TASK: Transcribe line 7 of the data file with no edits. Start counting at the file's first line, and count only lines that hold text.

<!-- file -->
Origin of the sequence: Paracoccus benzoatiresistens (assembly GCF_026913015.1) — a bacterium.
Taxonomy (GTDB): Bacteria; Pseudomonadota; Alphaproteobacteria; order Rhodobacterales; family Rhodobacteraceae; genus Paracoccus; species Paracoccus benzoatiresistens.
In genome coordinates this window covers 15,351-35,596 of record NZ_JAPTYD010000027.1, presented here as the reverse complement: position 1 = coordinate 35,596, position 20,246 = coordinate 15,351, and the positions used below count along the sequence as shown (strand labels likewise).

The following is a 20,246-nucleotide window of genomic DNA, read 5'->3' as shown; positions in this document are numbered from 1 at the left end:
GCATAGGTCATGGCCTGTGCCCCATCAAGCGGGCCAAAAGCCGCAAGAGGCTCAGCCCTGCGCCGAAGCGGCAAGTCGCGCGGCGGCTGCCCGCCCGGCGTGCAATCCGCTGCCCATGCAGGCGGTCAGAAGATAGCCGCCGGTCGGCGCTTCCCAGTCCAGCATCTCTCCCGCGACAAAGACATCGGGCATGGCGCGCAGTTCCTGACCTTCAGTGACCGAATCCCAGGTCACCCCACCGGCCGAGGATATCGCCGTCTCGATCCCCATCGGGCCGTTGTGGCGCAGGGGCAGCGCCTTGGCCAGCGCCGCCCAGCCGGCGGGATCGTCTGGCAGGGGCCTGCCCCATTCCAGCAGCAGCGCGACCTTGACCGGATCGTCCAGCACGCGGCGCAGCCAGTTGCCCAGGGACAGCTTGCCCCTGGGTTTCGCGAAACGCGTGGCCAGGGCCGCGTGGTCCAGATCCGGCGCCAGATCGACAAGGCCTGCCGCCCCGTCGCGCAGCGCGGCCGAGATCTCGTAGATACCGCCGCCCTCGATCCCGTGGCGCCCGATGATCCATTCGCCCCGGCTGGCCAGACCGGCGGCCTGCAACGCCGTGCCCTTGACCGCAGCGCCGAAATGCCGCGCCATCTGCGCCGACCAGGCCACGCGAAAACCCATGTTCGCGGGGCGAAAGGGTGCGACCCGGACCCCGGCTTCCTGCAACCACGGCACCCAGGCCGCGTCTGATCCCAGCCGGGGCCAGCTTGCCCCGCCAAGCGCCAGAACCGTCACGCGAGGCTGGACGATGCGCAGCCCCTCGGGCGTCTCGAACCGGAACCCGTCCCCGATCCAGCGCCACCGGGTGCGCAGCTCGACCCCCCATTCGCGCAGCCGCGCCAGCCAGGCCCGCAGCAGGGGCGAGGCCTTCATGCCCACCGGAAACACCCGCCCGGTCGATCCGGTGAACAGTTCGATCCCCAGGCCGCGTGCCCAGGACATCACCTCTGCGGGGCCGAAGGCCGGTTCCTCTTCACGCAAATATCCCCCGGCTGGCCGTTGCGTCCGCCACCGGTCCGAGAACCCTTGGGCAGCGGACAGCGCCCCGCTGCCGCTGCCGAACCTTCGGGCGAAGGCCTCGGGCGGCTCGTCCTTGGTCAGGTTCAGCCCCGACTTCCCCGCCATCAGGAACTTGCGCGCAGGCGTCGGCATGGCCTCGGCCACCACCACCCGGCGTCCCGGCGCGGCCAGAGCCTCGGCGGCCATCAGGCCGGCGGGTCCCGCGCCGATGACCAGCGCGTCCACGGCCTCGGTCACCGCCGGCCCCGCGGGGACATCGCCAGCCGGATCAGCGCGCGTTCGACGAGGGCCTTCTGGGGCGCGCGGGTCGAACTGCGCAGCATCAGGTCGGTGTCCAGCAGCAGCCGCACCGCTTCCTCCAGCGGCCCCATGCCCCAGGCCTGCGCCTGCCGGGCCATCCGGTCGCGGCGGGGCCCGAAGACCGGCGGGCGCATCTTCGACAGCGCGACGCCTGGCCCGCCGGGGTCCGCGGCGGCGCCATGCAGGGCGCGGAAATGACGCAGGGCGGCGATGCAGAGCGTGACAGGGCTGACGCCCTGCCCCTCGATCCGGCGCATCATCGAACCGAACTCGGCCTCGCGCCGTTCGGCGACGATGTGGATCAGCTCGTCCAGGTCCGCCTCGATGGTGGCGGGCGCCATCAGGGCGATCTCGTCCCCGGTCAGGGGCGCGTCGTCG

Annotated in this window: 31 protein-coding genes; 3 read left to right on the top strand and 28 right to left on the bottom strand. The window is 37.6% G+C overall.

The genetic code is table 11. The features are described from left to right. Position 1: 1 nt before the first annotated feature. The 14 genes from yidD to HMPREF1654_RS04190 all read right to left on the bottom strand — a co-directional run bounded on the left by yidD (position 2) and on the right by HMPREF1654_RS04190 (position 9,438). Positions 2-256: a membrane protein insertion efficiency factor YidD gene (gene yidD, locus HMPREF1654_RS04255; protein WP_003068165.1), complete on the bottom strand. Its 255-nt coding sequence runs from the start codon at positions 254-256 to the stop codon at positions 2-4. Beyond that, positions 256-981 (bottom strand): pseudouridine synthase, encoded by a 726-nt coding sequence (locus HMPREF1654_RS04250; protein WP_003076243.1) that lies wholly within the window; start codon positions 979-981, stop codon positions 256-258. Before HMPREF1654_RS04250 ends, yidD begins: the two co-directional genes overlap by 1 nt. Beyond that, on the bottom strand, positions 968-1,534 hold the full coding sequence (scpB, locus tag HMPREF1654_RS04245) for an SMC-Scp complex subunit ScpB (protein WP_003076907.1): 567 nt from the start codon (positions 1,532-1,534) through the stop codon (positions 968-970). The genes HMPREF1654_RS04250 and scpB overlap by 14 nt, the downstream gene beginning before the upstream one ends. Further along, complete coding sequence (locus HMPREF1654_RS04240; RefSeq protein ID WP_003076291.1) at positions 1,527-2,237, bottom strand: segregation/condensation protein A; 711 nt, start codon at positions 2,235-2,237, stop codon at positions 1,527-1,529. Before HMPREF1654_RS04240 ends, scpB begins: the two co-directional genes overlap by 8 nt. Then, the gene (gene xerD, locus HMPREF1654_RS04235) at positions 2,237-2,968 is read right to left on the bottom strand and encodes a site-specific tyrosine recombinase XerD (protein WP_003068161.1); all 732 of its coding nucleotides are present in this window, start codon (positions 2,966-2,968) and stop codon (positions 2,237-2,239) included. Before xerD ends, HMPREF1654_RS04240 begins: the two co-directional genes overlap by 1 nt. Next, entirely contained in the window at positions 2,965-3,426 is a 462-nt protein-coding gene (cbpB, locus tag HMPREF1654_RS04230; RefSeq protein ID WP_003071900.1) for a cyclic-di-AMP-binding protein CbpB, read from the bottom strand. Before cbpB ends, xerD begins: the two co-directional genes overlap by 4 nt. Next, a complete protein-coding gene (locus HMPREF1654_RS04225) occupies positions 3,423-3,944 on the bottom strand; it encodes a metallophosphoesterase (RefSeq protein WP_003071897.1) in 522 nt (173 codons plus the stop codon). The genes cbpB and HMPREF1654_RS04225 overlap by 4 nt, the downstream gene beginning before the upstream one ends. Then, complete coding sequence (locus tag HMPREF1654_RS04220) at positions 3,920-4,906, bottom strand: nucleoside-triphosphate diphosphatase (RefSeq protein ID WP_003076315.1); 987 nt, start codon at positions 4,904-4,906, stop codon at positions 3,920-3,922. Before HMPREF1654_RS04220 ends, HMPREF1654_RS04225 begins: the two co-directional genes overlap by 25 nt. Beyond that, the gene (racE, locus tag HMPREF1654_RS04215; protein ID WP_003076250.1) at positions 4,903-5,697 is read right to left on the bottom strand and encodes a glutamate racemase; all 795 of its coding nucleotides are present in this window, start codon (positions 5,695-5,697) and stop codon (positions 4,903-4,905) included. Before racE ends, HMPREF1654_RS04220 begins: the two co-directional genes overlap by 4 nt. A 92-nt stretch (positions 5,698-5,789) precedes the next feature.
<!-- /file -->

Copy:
The genetic code is table 11. The features are described from left to right. Position 1: 1 nt before the first annotated feature. The 14 genes from yidD to HMPREF1654_RS04190 all read right to left on the bottom strand — a co-directional run bounded on the left by yidD (position 2) and on the right by HMPREF1654_RS04190 (position 9,438). Positions 2-256: a membrane protein insertion efficiency factor YidD gene (gene yidD, locus HMPREF1654_RS04255; protein WP_003068165.1), complete on the bottom strand. Its 255-nt coding sequence runs from the start codon at positions 254-256 to the stop codon at positions 2-4. Beyond that, positions 256-981 (bottom strand): pseudouridine synthase, encoded by a 726-nt coding sequence (locus HMPREF1654_RS04250; protein WP_003076243.1) that lies wholly within the window; start codon positions 979-981, stop codon positions 256-258. Before HMPREF1654_RS04250 ends, yidD begins: the two co-directional genes overlap by 1 nt. Beyond that, on the bottom strand, positions 968-1,534 hold the full coding sequence (scpB, locus tag HMPREF1654_RS04245) for an SMC-Scp complex subunit ScpB (protein WP_003076907.1): 567 nt from the start codon (positions 1,532-1,534) through the stop codon (positions 968-970). The genes HMPREF1654_RS04250 and scpB overlap by 14 nt, the downstream gene beginning before the upstream one ends. Further along, complete coding sequence (locus HMPREF1654_RS04240; RefSeq protein ID WP_003076291.1) at positions 1,527-2,237, bottom strand: segregation/condensation protein A; 711 nt, start codon at positions 2,235-2,237, stop codon at positions 1,527-1,529. Before HMPREF1654_RS04240 ends, scpB begins: the two co-directional genes overlap by 8 nt. Then, the gene (gene xerD, locus HMPREF1654_RS04235) at positions 2,237-2,968 is read right to left on the bottom strand and encodes a site-specific tyrosine recombinase XerD (protein WP_003068161.1); all 732 of its coding nucleotides are present in this window, start codon (positions 2,966-2,968) and stop codon (positions 2,237-2,239) included. Before xerD ends, HMPREF1654_RS04240 begins: the two co-directional genes overlap by 1 nt. Next, entirely contained in the window at positions 2,965-3,426 is a 462-nt protein-coding gene (cbpB, locus tag HMPREF1654_RS04230; RefSeq protein ID WP_003071900.1) for a cyclic-di-AMP-binding protein CbpB, read from the bottom strand. Before cbpB ends, xerD begins: the two co-directional genes overlap by 4 nt. Next, a complete protein-coding gene (locus HMPREF1654_RS04225) occupies positions 3,423-3,944 on the bottom strand; it encodes a metallophosphoesterase (RefSeq protein WP_003071897.1) in 522 nt (173 codons plus the stop codon). The genes cbpB and HMPREF1654_RS04225 overlap by 4 nt, the downstream gene beginning before the upstream one ends. Then, complete coding sequence (locus tag HMPREF1654_RS04220) at positions 3,920-4,906, bottom strand: nucleoside-triphosphate diphosphatase (RefSeq protein ID WP_003076315.1); 987 nt, start codon at positions 4,904-4,906, stop codon at positions 3,920-3,922. Before HMPREF1654_RS04220 ends, HMPREF1654_RS04225 begins: the two co-directional genes overlap by 25 nt. Beyond that, the gene (racE, locus tag HMPREF1654_RS04215; protein ID WP_003076250.1) at positions 4,903-5,697 is read right to left on the bottom strand and encodes a glutamate racemase; all 795 of its coding nucleotides are present in this window, start codon (positions 5,695-5,697) and stop codon (positions 4,903-4,905) included. Before racE ends, HMPREF1654_RS04220 begins: the two co-directional genes overlap by 4 nt. A 92-nt stretch (positions 5,698-5,789) precedes the next feature.